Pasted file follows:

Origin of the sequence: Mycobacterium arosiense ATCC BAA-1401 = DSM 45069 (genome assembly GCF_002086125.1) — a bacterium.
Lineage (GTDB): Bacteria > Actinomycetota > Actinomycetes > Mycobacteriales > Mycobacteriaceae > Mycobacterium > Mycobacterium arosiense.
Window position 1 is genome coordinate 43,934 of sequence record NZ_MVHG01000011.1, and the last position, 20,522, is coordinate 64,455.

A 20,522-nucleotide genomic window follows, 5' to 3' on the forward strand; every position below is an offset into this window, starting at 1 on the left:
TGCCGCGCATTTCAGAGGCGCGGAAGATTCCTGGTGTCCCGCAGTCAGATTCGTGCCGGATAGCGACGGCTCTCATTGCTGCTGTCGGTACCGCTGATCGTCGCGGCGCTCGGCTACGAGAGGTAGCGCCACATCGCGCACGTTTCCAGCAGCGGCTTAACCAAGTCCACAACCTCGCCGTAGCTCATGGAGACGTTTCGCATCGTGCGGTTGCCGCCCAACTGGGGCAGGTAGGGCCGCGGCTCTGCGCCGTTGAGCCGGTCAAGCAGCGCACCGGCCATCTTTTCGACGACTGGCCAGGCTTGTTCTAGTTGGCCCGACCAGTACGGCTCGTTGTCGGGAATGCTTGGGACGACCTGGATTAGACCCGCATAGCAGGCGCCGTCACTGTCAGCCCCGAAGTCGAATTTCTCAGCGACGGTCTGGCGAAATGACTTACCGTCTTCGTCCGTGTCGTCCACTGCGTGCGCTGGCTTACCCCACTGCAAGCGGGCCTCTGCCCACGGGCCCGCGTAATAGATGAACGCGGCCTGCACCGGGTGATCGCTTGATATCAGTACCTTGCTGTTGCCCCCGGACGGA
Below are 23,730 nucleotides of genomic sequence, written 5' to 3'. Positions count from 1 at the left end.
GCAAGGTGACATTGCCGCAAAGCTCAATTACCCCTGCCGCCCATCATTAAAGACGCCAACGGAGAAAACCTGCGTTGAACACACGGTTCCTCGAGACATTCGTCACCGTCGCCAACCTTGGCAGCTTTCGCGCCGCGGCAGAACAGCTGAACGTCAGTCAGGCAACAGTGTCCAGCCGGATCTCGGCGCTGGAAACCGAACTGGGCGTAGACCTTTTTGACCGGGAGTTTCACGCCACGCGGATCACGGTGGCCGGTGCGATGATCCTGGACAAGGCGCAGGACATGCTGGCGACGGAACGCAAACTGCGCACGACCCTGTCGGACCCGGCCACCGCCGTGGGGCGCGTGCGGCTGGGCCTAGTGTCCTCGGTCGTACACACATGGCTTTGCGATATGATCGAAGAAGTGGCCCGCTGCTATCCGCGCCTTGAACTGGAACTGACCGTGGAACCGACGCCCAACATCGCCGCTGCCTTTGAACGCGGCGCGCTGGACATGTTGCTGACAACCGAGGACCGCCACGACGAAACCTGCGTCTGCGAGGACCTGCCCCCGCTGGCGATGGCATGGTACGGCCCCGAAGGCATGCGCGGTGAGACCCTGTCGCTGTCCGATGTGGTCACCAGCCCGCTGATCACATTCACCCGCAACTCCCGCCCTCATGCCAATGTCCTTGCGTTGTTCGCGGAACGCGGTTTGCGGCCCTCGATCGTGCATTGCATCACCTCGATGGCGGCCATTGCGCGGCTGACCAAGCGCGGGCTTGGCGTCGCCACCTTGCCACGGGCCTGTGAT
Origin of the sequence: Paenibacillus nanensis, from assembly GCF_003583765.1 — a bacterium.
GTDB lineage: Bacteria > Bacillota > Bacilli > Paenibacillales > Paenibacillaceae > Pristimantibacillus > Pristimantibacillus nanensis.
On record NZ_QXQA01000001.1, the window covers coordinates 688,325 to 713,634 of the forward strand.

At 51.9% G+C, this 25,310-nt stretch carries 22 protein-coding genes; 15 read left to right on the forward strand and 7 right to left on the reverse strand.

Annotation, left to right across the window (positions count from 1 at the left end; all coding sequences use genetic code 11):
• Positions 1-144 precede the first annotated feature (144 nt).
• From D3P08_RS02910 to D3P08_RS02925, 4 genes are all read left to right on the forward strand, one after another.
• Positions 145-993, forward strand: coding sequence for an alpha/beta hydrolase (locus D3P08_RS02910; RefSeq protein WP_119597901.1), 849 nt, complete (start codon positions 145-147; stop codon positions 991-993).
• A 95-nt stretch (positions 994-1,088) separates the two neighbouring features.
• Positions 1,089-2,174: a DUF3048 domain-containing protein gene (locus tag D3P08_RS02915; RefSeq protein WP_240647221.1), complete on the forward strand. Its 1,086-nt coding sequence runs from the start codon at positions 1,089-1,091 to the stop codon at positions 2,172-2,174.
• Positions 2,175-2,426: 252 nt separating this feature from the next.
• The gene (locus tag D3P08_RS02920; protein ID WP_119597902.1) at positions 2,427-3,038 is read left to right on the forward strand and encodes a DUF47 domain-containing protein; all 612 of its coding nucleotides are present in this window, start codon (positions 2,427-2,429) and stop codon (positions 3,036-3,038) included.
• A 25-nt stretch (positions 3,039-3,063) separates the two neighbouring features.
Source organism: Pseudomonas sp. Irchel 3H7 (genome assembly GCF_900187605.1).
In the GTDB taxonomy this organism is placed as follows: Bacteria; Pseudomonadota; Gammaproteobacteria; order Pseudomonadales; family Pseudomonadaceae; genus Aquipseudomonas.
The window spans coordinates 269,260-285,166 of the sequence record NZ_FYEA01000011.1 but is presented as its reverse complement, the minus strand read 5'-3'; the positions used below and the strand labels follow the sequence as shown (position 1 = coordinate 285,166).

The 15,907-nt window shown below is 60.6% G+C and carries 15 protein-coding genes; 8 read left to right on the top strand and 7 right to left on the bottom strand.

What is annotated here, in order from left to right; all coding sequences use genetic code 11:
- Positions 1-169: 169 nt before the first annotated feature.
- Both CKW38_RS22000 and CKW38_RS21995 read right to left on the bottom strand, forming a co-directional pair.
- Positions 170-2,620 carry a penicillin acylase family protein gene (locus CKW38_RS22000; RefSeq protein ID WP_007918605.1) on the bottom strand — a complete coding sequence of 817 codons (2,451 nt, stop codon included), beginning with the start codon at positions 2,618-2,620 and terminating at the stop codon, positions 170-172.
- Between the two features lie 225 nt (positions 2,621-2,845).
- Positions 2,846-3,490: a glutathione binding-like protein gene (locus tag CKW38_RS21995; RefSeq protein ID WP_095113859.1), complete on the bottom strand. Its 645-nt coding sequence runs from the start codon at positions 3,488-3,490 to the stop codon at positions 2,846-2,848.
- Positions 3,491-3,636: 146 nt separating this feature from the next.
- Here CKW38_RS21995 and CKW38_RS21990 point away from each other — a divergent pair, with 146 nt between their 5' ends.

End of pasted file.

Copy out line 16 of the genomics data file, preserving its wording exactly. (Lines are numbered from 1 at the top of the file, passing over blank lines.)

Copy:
• A 95-nt stretch (positions 994-1,088) separates the two neighbouring features.